Nighttime is when wildlife is most active. Your home is not haunted, so don’t panic if you hear strange noises in the morning or early hours. Most likely, these are just rodents crawling around in search of food. Even though it doesn’t improve things, at least you can eliminate these uninvited animals.
Locate Potential Entrances
If you live in an apartment, stroll around the outdoors of your building and check out your balcony. Since rodents are skilled climbers, look up to the roofline. Are there any openings, cracks, or other possible entry points visible? Recall that holes as tiny as a nickel can allow mice to enter a house.
Next, look around your house’s interior for potential rodent entry points. Take out big appliances from the wall, open cabinets, and remove furniture and boxes from the walls.
Since it is a frequent entry point, carefully inspect any places where cables or pipes pass through drywall. Look for any indications of nibbled wood, wire, or insulating material, holes, and animal droppings (small rice-sized is a mouse, almond-sized is a rat).
Seal Entry Points
Keeping rodents out is the best defense against them. Permanently seal all identified entryways to make your home rodent-proof. Use materials for rodent exclusion such as heavy-gauge wire screens to secure holes, steel mesh padding to stuff into openings around pipes, and extending foam glue sprayed over the metal mesh to fill other spaces and cracks.
Employ caulk to keep everything in place after inserting steel wool into any openings or gaps in the structure of your building. You might consider metal sheeting, hardware cloth, or concrete for large holes.
Pest-Proof Your Compost
A properly cared-for compost bin will keep pests away from the area. Never compost meat, seafood, bones, oils, fat-laden foods, or dog or cat poop. You can reduce scents that draw pests by burying food scraps in the middle of the pile.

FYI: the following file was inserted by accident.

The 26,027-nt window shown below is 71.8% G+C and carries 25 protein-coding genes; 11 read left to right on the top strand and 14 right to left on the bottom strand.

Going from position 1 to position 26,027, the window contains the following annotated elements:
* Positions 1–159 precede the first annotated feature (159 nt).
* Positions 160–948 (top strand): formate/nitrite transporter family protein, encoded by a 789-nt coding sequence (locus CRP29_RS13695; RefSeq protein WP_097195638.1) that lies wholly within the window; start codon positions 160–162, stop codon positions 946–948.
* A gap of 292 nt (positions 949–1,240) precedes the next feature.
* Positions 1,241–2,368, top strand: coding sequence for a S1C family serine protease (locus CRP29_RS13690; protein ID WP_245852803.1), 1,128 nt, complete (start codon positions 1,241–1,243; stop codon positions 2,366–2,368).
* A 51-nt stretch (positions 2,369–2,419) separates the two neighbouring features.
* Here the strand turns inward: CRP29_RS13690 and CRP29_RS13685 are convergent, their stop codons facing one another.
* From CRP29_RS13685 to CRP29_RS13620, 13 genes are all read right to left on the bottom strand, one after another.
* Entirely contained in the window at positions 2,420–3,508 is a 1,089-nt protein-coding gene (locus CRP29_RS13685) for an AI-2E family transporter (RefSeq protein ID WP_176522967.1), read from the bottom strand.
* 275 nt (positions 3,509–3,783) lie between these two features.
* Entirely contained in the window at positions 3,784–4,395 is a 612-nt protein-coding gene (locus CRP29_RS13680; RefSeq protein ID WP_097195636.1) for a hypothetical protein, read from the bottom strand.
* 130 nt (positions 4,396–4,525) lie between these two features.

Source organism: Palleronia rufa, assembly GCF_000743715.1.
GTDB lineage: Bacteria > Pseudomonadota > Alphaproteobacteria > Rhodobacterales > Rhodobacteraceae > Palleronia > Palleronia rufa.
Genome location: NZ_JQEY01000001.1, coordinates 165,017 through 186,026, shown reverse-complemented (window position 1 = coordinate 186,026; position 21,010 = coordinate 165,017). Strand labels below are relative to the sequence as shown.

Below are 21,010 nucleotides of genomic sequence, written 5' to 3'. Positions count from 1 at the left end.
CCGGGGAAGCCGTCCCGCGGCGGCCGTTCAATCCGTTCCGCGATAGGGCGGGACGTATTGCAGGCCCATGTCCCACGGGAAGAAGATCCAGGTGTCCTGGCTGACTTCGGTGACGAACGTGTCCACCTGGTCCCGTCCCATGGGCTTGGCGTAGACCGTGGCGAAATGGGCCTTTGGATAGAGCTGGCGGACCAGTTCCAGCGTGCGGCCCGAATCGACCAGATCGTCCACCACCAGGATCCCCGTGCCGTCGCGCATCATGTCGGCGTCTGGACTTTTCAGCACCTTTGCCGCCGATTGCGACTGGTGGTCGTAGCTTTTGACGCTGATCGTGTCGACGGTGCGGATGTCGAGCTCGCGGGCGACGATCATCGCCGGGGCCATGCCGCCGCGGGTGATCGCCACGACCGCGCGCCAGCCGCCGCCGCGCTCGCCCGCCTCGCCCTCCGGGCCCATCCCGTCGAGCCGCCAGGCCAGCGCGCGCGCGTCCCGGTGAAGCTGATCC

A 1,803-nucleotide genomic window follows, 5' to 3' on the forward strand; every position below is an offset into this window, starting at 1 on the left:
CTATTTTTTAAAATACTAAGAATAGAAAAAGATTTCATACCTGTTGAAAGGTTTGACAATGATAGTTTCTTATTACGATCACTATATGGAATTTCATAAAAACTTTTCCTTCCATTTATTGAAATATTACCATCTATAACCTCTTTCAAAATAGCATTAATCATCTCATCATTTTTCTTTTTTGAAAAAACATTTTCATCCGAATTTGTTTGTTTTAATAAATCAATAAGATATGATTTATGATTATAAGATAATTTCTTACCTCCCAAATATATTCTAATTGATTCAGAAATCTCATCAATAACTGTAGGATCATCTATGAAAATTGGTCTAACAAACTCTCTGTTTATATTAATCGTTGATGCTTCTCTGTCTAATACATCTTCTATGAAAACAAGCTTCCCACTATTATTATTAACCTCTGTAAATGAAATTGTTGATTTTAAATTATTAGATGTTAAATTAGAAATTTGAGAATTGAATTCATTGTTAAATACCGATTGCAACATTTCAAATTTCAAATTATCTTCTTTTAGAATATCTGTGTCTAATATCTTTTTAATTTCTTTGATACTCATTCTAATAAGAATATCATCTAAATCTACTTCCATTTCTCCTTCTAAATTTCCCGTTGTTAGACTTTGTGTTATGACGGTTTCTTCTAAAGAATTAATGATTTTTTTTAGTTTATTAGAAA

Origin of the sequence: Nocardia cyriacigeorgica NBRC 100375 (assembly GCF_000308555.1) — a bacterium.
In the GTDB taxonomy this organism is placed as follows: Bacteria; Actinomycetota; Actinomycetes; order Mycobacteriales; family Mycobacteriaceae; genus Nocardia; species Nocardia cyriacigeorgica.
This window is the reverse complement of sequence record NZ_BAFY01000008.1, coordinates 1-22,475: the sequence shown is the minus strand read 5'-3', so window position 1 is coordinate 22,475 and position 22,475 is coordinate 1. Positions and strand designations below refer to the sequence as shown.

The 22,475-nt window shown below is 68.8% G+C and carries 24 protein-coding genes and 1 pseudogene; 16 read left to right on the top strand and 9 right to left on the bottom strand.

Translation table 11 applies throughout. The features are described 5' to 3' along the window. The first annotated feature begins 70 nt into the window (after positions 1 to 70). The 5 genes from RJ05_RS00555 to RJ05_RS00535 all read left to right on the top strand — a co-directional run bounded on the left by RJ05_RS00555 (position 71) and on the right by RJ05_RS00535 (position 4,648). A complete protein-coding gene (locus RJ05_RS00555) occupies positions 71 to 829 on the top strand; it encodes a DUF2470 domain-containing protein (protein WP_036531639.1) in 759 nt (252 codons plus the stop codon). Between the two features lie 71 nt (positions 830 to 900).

To prevent nesting, turn or puncture holes in the heap every week or two, ensuring that every layer stays slightly damp. At three to six months intervals, gather the compost from the bottom of the bin.
Use a tight-fitting lid to keep out rodents and other small animals, and line the bin base and sides with hardware material (zinc-plated wire mesh) to prevent them from drilling in.
Making Your Home Pest-Resistant
When contemplating wildlife control, be flexible. Never be afraid to try another approach or seek professional help if you realize the first one isn’t effective.
You can effectively keep pests at bay and enjoy a warm and pest-free home for many years by employing wildlife pest control methods in this article. Recall that a proactive and all-encompassing strategy is needed for effective pest management throughout the year. Remain vigilant, take proactive measures, and enjoy living in a cozy, wildlife-free home.
Iskra Banović is our seasoned Editor-in-Chief at BlueFashion. She has been steering the website’s content and editorial direction since 2018. With a rich background in fashion design, Iskra’s expertise spans across fashion, interior design, beauty, lifestyle, travel, and culture.